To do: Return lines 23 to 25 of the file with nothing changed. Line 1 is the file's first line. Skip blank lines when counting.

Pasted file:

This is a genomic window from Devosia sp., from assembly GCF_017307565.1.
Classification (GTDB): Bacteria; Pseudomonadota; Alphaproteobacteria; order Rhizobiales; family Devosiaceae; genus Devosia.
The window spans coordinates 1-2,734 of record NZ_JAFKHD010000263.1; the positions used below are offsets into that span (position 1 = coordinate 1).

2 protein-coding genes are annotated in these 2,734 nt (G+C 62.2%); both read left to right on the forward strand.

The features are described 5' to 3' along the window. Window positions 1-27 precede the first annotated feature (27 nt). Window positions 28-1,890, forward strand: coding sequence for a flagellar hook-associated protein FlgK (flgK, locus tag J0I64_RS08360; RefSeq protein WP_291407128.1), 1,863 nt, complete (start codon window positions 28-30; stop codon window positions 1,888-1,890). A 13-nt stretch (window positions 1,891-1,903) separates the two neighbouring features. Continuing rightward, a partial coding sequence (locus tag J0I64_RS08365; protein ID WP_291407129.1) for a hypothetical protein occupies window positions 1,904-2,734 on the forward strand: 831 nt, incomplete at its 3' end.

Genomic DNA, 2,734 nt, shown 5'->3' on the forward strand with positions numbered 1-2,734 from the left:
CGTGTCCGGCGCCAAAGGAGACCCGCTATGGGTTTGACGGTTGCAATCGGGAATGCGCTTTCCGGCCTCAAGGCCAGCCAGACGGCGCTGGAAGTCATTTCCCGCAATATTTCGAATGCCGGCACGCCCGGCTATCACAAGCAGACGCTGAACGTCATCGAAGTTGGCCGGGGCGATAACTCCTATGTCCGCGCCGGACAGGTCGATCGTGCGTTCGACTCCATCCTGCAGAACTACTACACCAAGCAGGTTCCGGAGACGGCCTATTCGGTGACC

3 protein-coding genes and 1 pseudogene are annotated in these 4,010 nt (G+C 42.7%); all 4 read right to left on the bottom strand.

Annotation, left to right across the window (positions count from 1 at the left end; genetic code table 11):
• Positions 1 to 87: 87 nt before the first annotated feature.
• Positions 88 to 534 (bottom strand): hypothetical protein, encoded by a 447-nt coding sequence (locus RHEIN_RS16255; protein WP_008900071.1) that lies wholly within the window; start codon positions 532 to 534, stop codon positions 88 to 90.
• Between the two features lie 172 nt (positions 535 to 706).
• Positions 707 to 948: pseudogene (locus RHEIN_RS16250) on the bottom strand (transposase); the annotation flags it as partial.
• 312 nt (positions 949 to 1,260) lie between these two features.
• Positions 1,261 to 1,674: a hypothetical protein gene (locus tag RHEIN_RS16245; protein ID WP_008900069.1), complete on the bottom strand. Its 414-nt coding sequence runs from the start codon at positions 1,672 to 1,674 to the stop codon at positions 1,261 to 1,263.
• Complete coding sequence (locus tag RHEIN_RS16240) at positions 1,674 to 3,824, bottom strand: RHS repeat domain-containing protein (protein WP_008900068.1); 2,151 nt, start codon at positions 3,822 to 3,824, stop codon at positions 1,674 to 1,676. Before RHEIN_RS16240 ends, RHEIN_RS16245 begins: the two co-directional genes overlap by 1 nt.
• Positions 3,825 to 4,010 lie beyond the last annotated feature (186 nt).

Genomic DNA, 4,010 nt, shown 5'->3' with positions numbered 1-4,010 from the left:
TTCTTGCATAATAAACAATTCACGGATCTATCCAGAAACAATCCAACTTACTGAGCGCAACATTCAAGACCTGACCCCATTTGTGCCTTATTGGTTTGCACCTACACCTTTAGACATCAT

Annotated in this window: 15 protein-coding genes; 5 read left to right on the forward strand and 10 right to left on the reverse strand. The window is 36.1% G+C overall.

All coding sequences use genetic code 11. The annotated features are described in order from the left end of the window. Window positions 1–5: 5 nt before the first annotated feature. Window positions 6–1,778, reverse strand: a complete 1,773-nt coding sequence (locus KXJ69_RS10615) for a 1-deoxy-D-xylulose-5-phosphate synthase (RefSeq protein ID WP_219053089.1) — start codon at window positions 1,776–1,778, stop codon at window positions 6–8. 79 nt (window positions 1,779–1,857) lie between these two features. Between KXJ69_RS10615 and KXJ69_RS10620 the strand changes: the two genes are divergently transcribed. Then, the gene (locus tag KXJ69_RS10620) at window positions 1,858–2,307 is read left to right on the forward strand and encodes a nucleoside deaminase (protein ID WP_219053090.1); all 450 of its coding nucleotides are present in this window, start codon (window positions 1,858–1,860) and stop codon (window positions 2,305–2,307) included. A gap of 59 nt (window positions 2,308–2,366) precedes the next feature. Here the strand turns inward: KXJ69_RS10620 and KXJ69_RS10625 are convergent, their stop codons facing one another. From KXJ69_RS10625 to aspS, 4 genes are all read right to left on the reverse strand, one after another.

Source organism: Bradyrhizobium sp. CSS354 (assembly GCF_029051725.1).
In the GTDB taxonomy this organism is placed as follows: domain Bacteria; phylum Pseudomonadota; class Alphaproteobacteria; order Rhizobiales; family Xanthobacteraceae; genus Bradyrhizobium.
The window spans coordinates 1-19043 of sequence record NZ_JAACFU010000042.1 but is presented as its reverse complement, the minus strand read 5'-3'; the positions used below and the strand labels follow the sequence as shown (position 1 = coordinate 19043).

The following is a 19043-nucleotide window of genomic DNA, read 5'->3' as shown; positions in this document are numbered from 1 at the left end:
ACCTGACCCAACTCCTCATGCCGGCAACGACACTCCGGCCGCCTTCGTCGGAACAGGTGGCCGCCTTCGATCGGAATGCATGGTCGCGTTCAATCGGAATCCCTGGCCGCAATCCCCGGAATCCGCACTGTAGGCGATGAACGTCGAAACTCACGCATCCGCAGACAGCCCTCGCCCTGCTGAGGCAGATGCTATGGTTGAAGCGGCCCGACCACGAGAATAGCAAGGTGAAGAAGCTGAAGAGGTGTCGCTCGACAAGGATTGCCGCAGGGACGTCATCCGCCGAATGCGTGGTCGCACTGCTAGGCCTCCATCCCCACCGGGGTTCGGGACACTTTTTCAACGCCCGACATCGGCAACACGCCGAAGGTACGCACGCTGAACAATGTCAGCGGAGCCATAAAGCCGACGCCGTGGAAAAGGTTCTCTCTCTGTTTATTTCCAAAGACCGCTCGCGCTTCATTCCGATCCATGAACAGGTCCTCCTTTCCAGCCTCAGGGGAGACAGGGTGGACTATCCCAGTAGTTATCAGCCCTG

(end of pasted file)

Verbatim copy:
In the GTDB taxonomy this organism is placed as follows: domain Bacteria; phylum Pseudomonadota; class Alphaproteobacteria; order Rhizobiales; family Xanthobacteraceae; genus Bradyrhizobium.
The window spans coordinates 1-19043 of sequence record NZ_JAACFU010000042.1 but is presented as its reverse complement, the minus strand read 5'-3'; the positions used below and the strand labels follow the sequence as shown (position 1 = coordinate 19043).

The following is a 19043-nucleotide window of genomic DNA, read 5'->3' as shown; positions in this document are numbered from 1 at the left end: